Why Didn't Jan Cox get a Nobel Prize during his lifetime? Was it because his specialty was not the hard sciences? What he looked to demonstrate though, was the hardest of knowledge, -- how to focus your own attention on the inbetween. I don't know if his goal was really harder than corralling neutrinos, but I suspect it was.
And some reader might well say, what kind of comparison is THIS? Something written by someone who obviously idolizes this Jan Cox. How could this writer be objective.
What if the division of objectivity and subjectivity is just the received cant, the herd summary, with no individual investigation of the factors involved in labeling, separating, objective and subjective. What if -- this problem is insoluble because the question starts AFTER the mind has divided the world into two. Then you have to get inner and outer back together somehow. If my assessment of this situation is correct, it suggests something all the Nobel nominees in history, have not come to grips with.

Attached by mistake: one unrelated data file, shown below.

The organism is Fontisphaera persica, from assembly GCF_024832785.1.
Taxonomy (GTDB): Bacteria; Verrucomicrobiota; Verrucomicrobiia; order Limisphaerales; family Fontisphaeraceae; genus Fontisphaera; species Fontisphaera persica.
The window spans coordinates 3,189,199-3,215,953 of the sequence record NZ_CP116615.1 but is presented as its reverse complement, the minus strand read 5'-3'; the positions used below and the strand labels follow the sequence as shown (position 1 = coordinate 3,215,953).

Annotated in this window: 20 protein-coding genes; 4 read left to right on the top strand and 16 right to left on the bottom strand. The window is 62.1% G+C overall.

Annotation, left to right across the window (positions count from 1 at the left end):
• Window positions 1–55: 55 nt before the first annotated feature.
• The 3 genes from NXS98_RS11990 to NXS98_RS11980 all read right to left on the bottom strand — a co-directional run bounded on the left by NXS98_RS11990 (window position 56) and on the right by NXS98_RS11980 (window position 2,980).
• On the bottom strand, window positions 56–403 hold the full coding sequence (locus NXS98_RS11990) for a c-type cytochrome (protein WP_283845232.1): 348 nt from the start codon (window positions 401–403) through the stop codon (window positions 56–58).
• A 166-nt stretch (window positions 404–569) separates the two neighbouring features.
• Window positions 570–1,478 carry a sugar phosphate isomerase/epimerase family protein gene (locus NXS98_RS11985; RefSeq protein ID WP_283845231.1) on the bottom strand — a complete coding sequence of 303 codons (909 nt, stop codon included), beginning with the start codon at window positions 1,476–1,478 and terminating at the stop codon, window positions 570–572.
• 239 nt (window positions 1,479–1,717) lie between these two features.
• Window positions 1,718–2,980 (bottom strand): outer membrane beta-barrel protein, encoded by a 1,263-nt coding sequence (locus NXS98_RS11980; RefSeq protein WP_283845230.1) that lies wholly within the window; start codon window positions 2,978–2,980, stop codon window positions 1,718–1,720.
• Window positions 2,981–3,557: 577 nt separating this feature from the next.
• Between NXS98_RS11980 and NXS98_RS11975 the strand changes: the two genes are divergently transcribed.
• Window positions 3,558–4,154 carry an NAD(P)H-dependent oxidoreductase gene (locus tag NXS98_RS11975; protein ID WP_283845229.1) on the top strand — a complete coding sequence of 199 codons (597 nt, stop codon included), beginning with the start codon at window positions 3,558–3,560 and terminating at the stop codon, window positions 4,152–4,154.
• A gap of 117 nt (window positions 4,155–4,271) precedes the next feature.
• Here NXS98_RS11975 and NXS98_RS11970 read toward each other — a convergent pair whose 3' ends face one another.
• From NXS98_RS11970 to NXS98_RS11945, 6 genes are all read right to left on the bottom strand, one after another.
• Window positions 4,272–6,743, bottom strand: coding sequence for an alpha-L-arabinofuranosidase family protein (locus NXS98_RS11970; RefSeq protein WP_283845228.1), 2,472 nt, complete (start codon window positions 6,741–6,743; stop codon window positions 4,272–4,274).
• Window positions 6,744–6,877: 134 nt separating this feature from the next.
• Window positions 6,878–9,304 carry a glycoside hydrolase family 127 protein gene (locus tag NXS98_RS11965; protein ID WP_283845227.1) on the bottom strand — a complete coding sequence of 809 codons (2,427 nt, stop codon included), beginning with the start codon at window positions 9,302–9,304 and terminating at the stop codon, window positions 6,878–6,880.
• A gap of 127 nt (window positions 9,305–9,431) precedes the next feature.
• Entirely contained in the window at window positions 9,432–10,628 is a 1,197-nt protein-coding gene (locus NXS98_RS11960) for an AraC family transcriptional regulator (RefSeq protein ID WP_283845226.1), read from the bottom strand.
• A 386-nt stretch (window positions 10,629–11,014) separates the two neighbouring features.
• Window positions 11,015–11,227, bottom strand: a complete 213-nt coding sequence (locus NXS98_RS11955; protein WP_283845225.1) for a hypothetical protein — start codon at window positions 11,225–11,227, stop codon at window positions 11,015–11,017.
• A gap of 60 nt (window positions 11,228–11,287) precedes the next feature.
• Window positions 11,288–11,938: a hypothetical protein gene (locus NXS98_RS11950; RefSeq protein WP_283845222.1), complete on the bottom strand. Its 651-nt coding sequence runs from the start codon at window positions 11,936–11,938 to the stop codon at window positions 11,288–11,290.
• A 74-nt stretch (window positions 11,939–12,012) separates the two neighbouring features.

Like most of the physical scientists, Jan Cox did not envisage immortality, or theism. The problems he tackled were harder than cracking the atom --- that is, Jan Cox sought to show one person, or more, the nature of personal change.
Jan Cox did not get a Nobel NOT because what he was doing was not important, was not earth changing, -- he did not get one because the world is necessarily and happily, --- deaf.